Thursday, April 17, 2014

The myth of High Thoracic Epidurals

 Inserting high thoracic epidurals is another new dimension in my current practice. The last time i used to have a go at this was during my Selayang days when we did a lot of open liver work. A good analgesic cover for post op was important in liver impaired patients as opioids will certainly stay longer in them, and the analgesic requirements can be plentiful with the rooftop incision.
Now i do it for all open thoracic works and a new thing is selected cases of CABGs. Yup believe it or not, open heart surgeries! According to evidence, the morbidity and mortality is the same for epidural or non peidural patients, however for post op analgesia, extubation and cheat expansion, it is very significantly SUPERIOR to other modes of analgesia. Patients do become comfortable and earlier extubation time is achieved. 
Everybody is worried of the minute chance of dural haematoma which can be very damaging. This is true for patients who has the easiest chance to become coagulopathic post op; thus making things tricky in terms of usage and displacement of the catheter. I have decided to embark because evidence show that the possible complications is minute and as a university, why not? Prof did mention that we wanna have a go at awake CABG one day and i definitely have to upskill myself to ensure my high thoracic epidural is top notch.

Previously when i learned to insert T6-T7-T8 epidurals,( Sifu Hashim who is now in Ampang Puteri) it was easier insertion and success with  paramedian approach. But for my CABG with T2-T3-T4, the midline approach seems to bring more success. I have always thought that paramedian would be the first choice but somehow for the past few patients it was otherwise. I have stopped trying initially with paramedian and on to midline instead.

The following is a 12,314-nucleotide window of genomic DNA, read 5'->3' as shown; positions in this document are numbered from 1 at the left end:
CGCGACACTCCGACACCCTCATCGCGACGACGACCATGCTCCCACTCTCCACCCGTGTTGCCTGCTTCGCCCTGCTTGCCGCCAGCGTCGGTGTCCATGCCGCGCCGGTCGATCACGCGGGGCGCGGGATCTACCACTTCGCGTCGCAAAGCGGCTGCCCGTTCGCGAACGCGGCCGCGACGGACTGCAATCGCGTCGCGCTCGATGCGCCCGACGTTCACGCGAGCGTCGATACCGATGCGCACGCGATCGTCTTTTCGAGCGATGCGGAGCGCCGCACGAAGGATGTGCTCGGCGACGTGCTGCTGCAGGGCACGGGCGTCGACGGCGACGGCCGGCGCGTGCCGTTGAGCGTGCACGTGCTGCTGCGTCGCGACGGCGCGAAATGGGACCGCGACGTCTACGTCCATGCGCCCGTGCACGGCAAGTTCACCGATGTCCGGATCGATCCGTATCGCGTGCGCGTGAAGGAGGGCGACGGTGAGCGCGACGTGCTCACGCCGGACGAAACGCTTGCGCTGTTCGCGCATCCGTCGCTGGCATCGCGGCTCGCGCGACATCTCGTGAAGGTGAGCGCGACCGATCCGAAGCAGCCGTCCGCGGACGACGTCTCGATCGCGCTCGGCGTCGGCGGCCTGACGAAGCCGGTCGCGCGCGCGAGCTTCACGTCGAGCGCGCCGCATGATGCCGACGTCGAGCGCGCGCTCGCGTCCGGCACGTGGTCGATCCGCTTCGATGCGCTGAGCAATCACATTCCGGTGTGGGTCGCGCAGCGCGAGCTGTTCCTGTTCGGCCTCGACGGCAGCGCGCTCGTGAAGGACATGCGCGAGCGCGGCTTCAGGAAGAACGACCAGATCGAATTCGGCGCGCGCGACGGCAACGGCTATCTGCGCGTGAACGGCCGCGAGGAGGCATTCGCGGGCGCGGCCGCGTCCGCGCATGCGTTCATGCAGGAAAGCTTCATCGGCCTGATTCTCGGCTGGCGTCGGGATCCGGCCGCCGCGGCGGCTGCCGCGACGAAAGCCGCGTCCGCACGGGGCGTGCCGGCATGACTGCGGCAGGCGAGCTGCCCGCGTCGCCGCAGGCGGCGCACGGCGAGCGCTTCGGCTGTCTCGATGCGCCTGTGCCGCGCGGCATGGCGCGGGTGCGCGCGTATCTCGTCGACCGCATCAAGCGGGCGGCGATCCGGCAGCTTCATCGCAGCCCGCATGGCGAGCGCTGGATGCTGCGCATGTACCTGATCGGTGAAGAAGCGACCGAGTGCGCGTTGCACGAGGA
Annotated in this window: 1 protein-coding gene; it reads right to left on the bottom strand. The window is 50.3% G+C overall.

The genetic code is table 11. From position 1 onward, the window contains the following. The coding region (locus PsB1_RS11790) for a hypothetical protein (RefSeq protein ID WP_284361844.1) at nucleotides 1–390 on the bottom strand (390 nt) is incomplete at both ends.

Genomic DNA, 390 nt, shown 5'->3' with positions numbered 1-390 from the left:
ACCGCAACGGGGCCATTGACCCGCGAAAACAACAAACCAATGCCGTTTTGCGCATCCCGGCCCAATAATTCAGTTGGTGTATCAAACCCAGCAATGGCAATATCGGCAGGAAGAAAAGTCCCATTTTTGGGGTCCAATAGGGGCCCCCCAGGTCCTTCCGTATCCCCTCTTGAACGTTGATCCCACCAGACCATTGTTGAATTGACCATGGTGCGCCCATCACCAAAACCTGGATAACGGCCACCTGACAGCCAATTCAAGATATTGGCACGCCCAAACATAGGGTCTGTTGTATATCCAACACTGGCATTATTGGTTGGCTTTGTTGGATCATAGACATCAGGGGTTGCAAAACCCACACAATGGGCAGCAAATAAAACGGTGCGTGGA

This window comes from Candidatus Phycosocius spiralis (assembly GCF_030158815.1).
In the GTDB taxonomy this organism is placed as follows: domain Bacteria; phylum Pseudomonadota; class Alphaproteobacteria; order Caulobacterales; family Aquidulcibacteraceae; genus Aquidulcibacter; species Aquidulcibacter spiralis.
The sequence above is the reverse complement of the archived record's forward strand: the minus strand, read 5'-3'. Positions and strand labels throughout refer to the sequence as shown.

Interestingly when i looked at the japanese and korean literature, they indicated their technique is midline rather than the western text books who mentioned it is better to perform paramedian approach. I guess it has to do something with our Asian physique and spine anatomy.
 Alhamdulillah, it was obvious those with epidural in my patient population to have better analgesia and the lung expansion post op is superb. Smokers do need to keep their lungs open post op as the secretions can be a nightmare to both patients and the nurses. I am glad that i embarked into this technique despite limited practice and observation during my masters training ( in CABG that is).

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